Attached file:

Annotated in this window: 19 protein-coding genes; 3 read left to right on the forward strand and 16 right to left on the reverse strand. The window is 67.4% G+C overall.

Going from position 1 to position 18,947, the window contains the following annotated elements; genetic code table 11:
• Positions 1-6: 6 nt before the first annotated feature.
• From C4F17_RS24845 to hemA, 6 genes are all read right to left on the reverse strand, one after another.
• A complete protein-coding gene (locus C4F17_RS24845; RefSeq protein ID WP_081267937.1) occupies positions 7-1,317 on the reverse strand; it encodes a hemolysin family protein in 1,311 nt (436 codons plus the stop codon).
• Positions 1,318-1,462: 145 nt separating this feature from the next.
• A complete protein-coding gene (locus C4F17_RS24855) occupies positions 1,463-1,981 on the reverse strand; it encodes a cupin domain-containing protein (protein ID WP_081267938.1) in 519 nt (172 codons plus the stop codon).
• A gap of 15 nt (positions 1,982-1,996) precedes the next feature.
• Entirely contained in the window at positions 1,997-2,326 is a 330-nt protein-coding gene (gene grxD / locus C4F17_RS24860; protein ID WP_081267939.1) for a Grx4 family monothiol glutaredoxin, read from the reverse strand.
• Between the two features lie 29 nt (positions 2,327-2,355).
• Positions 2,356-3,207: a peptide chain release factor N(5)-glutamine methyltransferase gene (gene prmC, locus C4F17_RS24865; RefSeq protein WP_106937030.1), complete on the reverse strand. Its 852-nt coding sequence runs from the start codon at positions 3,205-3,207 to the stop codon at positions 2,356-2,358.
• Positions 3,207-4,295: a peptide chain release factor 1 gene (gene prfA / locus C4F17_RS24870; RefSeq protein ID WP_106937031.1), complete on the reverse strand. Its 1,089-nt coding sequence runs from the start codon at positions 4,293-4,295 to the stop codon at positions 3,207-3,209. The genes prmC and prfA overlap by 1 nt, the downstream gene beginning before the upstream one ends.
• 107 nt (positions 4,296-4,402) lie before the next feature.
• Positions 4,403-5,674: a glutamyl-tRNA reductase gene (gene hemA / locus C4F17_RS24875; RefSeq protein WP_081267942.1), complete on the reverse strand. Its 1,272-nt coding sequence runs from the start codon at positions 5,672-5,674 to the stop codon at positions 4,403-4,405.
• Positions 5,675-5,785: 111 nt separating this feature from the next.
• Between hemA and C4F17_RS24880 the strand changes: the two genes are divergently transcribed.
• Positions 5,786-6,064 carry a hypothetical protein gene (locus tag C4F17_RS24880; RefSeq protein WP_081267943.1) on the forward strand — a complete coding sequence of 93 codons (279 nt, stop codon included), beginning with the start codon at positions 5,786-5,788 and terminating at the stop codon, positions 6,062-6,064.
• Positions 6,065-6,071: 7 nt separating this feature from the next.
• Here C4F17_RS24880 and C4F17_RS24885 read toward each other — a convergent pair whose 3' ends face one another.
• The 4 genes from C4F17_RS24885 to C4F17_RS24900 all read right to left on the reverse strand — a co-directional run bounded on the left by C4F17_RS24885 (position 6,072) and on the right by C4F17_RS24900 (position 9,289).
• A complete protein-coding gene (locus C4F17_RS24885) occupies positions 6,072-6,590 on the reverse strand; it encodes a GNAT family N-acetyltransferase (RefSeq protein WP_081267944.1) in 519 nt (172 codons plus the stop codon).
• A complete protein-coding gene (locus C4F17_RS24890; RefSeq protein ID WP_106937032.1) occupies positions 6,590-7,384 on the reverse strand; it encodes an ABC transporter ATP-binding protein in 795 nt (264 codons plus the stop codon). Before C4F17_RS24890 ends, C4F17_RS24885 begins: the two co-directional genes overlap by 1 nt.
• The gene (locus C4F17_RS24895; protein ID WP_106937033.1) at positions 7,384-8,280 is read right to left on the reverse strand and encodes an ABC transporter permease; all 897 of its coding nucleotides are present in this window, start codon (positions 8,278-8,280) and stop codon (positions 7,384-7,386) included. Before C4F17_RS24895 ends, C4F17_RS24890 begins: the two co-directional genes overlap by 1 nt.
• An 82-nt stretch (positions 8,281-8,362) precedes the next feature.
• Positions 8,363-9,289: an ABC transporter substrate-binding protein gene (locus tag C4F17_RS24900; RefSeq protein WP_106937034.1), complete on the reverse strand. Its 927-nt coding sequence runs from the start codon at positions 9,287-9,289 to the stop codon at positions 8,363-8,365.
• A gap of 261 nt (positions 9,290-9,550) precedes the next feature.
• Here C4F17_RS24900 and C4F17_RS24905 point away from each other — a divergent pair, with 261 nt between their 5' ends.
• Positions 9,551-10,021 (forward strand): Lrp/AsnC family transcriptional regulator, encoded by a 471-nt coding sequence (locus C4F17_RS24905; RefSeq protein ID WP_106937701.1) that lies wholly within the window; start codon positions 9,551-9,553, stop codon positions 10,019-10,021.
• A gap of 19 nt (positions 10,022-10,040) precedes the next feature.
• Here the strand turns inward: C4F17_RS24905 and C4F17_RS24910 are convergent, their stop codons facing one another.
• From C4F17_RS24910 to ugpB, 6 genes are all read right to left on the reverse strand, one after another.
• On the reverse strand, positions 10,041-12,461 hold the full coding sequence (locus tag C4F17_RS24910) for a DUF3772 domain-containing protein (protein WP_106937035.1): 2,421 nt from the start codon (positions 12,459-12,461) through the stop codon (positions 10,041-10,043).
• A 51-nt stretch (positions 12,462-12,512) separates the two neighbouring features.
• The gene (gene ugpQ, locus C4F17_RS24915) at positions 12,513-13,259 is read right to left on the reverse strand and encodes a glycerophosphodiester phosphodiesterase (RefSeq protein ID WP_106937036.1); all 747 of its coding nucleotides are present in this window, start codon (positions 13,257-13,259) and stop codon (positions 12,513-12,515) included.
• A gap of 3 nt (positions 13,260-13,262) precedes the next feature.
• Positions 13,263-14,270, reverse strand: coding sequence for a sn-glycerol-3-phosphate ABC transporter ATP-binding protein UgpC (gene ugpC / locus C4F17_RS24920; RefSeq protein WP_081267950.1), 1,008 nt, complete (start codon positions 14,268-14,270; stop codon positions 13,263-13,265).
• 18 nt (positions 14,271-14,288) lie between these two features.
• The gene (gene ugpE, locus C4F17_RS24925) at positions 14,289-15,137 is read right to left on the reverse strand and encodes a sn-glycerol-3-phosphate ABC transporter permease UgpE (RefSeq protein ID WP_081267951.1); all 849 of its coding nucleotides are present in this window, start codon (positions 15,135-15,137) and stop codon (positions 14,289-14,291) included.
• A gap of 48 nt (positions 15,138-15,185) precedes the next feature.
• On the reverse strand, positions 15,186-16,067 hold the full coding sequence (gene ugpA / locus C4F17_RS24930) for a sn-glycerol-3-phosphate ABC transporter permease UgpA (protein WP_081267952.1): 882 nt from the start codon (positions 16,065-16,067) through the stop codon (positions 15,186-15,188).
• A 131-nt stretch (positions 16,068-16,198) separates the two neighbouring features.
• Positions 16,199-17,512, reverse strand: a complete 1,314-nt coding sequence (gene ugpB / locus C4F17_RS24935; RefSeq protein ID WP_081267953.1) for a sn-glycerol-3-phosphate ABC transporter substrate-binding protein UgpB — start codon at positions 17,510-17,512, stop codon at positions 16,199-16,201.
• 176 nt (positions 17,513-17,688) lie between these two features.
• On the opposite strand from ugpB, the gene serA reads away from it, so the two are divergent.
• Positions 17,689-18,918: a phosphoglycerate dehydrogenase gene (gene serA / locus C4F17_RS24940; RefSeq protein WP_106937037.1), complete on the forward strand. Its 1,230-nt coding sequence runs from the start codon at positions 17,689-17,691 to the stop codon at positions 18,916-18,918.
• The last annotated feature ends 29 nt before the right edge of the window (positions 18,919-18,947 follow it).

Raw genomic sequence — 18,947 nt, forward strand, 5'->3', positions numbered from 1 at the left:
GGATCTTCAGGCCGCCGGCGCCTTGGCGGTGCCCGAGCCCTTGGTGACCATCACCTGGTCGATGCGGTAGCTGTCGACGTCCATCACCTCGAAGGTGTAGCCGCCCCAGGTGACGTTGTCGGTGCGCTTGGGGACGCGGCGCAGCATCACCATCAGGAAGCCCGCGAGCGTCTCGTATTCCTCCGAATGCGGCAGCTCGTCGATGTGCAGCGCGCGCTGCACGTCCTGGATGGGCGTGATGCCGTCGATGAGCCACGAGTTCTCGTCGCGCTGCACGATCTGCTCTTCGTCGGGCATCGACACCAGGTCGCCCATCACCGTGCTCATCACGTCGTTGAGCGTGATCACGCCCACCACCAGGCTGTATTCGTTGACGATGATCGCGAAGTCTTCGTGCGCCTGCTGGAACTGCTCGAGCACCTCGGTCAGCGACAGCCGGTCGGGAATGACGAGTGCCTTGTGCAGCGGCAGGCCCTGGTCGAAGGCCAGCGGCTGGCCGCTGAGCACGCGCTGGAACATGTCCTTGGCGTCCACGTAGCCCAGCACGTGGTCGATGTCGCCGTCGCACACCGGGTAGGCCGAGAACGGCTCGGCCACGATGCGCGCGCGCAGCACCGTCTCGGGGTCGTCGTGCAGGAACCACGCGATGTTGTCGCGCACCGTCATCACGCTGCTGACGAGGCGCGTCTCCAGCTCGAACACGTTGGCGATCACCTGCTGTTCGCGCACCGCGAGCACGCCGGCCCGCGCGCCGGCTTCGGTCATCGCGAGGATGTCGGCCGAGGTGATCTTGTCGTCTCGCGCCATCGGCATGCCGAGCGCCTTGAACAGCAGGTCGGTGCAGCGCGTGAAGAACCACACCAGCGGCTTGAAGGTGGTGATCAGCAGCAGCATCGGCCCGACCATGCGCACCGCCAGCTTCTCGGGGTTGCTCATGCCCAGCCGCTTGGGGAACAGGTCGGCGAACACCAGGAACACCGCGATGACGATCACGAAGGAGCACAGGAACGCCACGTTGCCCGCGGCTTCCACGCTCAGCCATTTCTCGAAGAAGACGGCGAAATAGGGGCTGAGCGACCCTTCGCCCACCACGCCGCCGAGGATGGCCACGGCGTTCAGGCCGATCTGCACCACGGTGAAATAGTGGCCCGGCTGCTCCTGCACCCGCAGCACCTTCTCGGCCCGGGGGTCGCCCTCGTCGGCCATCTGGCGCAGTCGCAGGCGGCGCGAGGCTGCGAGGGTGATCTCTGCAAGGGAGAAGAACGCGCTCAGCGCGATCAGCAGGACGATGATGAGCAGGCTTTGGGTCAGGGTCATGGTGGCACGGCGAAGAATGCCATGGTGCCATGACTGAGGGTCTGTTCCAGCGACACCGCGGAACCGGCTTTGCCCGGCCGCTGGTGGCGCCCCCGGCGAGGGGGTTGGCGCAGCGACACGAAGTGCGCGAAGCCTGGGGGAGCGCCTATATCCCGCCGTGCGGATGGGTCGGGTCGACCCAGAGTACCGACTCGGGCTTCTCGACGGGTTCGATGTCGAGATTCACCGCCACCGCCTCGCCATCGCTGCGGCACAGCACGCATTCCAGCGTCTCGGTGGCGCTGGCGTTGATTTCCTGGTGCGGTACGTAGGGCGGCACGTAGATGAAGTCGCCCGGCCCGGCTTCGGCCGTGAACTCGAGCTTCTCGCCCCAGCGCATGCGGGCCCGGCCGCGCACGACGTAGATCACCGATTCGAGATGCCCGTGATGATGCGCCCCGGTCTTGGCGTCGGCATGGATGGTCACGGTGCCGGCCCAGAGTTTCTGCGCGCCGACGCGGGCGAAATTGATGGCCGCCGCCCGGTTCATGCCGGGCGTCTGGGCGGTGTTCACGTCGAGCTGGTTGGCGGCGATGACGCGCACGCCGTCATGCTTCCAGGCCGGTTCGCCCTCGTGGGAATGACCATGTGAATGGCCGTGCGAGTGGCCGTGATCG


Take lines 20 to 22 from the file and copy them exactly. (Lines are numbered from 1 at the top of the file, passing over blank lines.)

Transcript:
• The 4 genes from C4F17_RS24885 to C4F17_RS24900 all read right to left on the reverse strand — a co-directional run bounded on the left by C4F17_RS24885 (position 6,072) and on the right by C4F17_RS24900 (position 9,289).
• A complete protein-coding gene (locus C4F17_RS24885) occupies positions 6,072-6,590 on the reverse strand; it encodes a GNAT family N-acetyltransferase (RefSeq protein WP_081267944.1) in 519 nt (172 codons plus the stop codon).
• A complete protein-coding gene (locus C4F17_RS24890; RefSeq protein ID WP_106937032.1) occupies positions 6,590-7,384 on the reverse strand; it encodes an ABC transporter ATP-binding protein in 795 nt (264 codons plus the stop codon). Before C4F17_RS24890 ends, C4F17_RS24885 begins: the two co-directional genes overlap by 1 nt.